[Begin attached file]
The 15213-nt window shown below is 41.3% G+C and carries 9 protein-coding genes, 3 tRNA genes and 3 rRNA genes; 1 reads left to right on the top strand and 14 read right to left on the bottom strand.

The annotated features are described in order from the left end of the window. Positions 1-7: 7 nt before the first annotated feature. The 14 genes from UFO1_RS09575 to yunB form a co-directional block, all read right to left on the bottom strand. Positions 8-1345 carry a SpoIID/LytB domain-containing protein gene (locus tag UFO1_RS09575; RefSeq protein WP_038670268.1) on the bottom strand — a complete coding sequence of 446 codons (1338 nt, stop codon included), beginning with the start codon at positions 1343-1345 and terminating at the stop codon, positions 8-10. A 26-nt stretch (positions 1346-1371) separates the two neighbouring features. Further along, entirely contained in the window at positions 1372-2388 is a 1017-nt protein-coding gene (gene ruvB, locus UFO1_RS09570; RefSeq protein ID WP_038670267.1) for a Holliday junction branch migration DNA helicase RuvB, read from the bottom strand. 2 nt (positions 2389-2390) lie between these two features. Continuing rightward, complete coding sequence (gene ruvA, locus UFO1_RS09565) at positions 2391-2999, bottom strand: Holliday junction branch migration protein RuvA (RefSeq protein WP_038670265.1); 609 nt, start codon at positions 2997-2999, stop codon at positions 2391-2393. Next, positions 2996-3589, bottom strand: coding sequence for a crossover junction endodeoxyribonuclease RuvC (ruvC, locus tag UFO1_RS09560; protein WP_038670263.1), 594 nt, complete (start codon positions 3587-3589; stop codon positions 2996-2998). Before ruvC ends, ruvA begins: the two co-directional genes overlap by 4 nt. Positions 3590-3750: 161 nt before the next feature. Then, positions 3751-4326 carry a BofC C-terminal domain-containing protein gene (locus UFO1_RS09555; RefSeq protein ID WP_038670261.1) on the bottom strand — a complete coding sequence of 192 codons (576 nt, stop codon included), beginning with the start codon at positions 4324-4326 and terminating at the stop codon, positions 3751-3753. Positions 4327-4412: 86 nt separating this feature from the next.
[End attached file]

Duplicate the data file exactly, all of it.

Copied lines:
The 15213-nt window shown below is 41.3% G+C and carries 9 protein-coding genes, 3 tRNA genes and 3 rRNA genes; 1 reads left to right on the top strand and 14 read right to left on the bottom strand.

The annotated features are described in order from the left end of the window. Positions 1-7: 7 nt before the first annotated feature. The 14 genes from UFO1_RS09575 to yunB form a co-directional block, all read right to left on the bottom strand. Positions 8-1345 carry a SpoIID/LytB domain-containing protein gene (locus tag UFO1_RS09575; RefSeq protein WP_038670268.1) on the bottom strand — a complete coding sequence of 446 codons (1338 nt, stop codon included), beginning with the start codon at positions 1343-1345 and terminating at the stop codon, positions 8-10. A 26-nt stretch (positions 1346-1371) separates the two neighbouring features. Further along, entirely contained in the window at positions 1372-2388 is a 1017-nt protein-coding gene (gene ruvB, locus UFO1_RS09570; RefSeq protein ID WP_038670267.1) for a Holliday junction branch migration DNA helicase RuvB, read from the bottom strand. 2 nt (positions 2389-2390) lie between these two features. Continuing rightward, complete coding sequence (gene ruvA, locus UFO1_RS09565) at positions 2391-2999, bottom strand: Holliday junction branch migration protein RuvA (RefSeq protein WP_038670265.1); 609 nt, start codon at positions 2997-2999, stop codon at positions 2391-2393. Next, positions 2996-3589, bottom strand: coding sequence for a crossover junction endodeoxyribonuclease RuvC (ruvC, locus tag UFO1_RS09560; protein WP_038670263.1), 594 nt, complete (start codon positions 3587-3589; stop codon positions 2996-2998). Before ruvC ends, ruvA begins: the two co-directional genes overlap by 4 nt. Positions 3590-3750: 161 nt before the next feature. Then, positions 3751-4326 carry a BofC C-terminal domain-containing protein gene (locus UFO1_RS09555; RefSeq protein ID WP_038670261.1) on the bottom strand — a complete coding sequence of 192 codons (576 nt, stop codon included), beginning with the start codon at positions 4324-4326 and terminating at the stop codon, positions 3751-3753. Positions 4327-4412: 86 nt separating this feature from the next.